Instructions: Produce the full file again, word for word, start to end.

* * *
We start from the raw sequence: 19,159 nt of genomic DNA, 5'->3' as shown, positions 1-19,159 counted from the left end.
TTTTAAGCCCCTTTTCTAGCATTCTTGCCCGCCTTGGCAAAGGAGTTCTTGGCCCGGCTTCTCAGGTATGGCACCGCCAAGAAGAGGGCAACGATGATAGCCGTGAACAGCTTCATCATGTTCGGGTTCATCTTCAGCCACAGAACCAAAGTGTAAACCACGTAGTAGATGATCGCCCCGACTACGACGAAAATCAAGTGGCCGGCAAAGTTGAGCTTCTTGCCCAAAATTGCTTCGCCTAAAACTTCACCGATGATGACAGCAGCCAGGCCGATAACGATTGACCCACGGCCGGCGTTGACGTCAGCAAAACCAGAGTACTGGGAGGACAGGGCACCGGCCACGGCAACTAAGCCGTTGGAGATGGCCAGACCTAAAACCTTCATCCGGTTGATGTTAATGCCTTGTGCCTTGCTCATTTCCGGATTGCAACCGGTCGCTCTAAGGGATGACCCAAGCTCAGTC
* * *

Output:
We start from the raw sequence: 19,159 nt of genomic DNA, 5'->3' as shown, positions 1-19,159 counted from the left end.
TTTTAAGCCCCTTTTCTAGCATTCTTGCCCGCCTTGGCAAAGGAGTTCTTGGCCCGGCTTCTCAGGTATGGCACCGCCAAGAAGAGGGCAACGATGATAGCCGTGAACAGCTTCATCATGTTCGGGTTCATCTTCAGCCACAGAACCAAAGTGTAAACCACGTAGTAGATGATCGCCCCGACTACGACGAAAATCAAGTGGCCGGCAAAGTTGAGCTTCTTGCCCAAAATTGCTTCGCCTAAAACTTCACCGATGATGACAGCAGCCAGGCCGATAACGATTGACCCACGGCCGGCGTTGACGTCAGCAAAACCAGAGTACTGGGAGGACAGGGCACCGGCCACGGCAACTAAGCCGTTGGAGATGGCCAGACCTAAAACCTTCATCCGGTTGATGTTAATGCCTTGTGCCTTGCTCATTTCCGGATTGCAACCGGTCGCTCTAAGGGATGACCCAAGCTCAGTC